India’s Kakrapar-3 nuclear power reactor has achieved criticality for the first time, according to Nuclear Power Corporation of India Limited. The unit reached this latest milestone at 9:36 a.m. (local time) on July 22, after completing fuel loading in mid-March, NPCIL said.
Details: The Kakrapar plant, located in the Indian state of Gujarat, houses four reactors: Units 1 and 2, 202-MWe four-loop pressurized heavy-water reactors that have been in commercial operation since the 1990s, and Units 3 and 4, twin 630-MWe Indian-designed PHWR-700 reactors that are slated for startup this year and next, respectively. The July milestone is particularly significant, given that Unit 3 will be the first PHWR-700 to produce electricity.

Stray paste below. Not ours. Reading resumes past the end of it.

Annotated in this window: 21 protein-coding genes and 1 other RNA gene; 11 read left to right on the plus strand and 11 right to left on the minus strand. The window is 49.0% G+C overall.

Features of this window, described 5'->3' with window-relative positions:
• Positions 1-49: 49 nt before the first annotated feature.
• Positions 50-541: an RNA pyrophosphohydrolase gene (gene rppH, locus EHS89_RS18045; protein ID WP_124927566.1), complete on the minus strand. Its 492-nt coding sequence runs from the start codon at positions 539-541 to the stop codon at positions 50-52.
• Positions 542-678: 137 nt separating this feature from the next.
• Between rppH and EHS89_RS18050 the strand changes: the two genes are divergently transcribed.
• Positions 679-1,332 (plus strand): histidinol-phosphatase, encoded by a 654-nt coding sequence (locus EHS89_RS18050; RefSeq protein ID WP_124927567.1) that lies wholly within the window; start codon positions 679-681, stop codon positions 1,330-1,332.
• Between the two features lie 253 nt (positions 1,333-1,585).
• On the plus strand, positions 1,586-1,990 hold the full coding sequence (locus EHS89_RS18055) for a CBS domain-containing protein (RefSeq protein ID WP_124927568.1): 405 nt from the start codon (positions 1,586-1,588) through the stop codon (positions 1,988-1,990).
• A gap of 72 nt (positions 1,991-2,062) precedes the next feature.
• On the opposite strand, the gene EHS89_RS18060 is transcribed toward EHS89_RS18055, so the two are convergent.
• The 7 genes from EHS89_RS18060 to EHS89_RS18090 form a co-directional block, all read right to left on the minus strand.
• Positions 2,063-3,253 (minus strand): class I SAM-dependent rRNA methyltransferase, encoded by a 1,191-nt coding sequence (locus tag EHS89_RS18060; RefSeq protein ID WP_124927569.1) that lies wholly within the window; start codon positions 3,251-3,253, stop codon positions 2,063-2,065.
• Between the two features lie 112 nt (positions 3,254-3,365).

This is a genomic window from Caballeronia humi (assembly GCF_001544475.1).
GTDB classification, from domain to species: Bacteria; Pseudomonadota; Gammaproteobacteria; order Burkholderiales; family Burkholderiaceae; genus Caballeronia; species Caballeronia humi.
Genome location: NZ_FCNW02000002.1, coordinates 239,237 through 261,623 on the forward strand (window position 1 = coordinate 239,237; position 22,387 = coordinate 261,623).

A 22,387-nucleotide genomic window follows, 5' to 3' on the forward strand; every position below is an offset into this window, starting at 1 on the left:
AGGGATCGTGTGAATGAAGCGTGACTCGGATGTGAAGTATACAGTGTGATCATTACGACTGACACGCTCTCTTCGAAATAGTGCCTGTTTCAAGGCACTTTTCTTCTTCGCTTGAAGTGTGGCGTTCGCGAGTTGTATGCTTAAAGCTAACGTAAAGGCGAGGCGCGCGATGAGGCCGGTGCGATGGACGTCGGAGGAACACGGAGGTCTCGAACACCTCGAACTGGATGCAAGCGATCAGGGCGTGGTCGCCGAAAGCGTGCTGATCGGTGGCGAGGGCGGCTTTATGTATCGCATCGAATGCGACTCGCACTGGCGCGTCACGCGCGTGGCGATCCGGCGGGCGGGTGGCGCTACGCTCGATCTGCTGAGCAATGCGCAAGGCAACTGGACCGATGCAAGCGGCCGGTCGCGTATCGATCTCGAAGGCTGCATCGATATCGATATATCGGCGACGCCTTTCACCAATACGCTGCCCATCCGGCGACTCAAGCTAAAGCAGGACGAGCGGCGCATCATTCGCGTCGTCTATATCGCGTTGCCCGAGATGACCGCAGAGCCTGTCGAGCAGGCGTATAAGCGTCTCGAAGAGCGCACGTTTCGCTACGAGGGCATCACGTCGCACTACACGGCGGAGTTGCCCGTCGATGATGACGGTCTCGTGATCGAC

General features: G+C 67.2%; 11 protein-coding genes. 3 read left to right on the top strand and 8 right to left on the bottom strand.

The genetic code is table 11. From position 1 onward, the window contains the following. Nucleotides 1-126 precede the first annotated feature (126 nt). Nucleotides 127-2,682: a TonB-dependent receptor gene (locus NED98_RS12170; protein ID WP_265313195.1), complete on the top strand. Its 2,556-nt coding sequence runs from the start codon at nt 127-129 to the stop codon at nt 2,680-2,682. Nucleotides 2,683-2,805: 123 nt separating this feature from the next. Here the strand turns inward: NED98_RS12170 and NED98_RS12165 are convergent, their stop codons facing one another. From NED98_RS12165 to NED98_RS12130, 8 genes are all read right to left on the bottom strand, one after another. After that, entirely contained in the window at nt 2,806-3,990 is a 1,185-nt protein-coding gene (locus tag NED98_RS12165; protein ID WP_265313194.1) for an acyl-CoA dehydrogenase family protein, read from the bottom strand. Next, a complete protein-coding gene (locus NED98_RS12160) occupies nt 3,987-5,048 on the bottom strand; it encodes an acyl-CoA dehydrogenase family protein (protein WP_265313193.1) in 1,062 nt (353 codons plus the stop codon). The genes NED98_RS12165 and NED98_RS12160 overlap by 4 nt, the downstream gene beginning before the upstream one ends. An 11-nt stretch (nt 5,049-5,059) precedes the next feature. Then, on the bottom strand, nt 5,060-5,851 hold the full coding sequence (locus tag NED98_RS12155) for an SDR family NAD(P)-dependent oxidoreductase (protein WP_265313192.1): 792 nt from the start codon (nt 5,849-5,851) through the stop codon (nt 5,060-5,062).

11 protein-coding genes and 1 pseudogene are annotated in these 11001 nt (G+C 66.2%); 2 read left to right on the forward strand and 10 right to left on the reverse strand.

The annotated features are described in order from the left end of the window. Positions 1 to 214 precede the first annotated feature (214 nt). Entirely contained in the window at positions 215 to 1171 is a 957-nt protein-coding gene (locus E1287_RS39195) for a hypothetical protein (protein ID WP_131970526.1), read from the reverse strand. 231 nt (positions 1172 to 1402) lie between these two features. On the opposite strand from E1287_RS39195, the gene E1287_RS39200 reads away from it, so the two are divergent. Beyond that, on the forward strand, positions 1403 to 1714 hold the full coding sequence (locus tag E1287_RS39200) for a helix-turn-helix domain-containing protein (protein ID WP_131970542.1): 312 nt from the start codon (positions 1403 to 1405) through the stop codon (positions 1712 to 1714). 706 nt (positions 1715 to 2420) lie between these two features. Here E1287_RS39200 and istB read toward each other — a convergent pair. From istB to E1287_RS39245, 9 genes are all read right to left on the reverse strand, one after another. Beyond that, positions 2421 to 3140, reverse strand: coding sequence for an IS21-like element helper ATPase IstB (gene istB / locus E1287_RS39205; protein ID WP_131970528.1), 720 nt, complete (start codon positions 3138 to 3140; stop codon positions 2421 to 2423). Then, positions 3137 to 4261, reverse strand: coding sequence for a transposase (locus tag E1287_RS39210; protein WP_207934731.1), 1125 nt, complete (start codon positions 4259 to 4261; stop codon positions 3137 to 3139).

PHWR-700 reactors are also scheduled for commercial operation later this decade at India’s Rajasthan and Gorakhpur plants.
What they’re saying: “Congratulations to our nuclear scientists for achieving criticality of Kakrapar Atomic Power Plant-3!” tweeted Indian Prime Minister Narendra Modi. “This indigenously designed . . . reactor is a shining example of Make in India. And a trailblazer for many such future achievements!”
(The Make in India initiative, launched by the prime minister in 2014, was devised to transform India into a global design and manufacturing hub, according to its website.)